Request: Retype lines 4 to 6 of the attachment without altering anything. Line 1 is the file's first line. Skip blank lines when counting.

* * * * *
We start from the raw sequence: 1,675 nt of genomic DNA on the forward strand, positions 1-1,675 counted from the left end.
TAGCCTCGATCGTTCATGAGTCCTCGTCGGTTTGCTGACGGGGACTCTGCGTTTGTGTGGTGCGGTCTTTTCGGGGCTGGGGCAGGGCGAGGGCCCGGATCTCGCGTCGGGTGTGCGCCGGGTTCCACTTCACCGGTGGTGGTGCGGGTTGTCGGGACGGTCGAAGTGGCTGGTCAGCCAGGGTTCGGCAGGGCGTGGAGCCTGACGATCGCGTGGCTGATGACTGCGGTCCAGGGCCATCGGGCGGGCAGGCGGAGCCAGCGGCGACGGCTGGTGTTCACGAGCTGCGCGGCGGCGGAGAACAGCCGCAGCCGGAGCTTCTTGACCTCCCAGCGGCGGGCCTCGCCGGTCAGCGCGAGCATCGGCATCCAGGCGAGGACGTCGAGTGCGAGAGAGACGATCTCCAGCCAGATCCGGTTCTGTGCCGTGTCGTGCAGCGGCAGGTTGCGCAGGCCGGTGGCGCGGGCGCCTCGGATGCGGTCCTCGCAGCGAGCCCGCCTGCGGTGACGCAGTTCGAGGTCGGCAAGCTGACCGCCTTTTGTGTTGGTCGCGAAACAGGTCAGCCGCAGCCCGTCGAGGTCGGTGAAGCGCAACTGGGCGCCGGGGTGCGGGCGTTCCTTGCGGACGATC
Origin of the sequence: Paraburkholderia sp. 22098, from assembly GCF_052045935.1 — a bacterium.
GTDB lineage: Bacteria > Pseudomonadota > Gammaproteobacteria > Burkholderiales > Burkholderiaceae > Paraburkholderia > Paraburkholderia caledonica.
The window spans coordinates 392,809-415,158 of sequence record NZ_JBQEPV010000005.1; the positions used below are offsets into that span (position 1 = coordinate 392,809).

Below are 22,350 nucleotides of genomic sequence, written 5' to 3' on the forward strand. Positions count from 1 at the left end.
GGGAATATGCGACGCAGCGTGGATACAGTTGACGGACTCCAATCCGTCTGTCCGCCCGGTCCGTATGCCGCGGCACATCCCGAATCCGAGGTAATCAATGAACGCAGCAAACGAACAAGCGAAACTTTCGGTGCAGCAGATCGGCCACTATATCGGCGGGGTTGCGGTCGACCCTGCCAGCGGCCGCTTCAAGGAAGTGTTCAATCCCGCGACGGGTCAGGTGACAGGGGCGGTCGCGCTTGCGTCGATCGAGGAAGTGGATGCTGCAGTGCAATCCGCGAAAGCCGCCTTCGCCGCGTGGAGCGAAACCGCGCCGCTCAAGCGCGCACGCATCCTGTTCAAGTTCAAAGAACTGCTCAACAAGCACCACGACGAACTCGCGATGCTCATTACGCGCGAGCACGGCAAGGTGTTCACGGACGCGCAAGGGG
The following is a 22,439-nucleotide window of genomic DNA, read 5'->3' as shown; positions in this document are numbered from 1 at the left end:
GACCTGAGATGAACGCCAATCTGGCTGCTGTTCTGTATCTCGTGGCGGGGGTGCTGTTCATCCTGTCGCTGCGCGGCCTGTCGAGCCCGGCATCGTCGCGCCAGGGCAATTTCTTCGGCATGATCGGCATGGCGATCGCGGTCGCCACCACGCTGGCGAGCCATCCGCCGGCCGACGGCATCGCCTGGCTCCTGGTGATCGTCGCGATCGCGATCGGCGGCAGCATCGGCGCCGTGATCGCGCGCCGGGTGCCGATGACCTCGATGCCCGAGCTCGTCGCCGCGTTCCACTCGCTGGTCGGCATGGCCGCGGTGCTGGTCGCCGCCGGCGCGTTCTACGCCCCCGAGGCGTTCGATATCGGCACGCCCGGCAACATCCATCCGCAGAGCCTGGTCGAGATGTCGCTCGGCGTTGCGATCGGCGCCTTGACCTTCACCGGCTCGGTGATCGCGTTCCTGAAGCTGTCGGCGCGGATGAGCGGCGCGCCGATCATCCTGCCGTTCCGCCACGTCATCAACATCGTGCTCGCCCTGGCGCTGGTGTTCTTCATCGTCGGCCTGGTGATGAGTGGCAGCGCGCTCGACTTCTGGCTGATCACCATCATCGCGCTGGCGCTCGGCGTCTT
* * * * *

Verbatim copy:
GTDB lineage: Bacteria > Pseudomonadota > Gammaproteobacteria > Burkholderiales > Burkholderiaceae > Paraburkholderia > Paraburkholderia caledonica.
The window spans coordinates 392,809-415,158 of sequence record NZ_JBQEPV010000005.1; the positions used below are offsets into that span (position 1 = coordinate 392,809).

Below are 22,350 nucleotides of genomic sequence, written 5' to 3' on the forward strand. Positions count from 1 at the left end.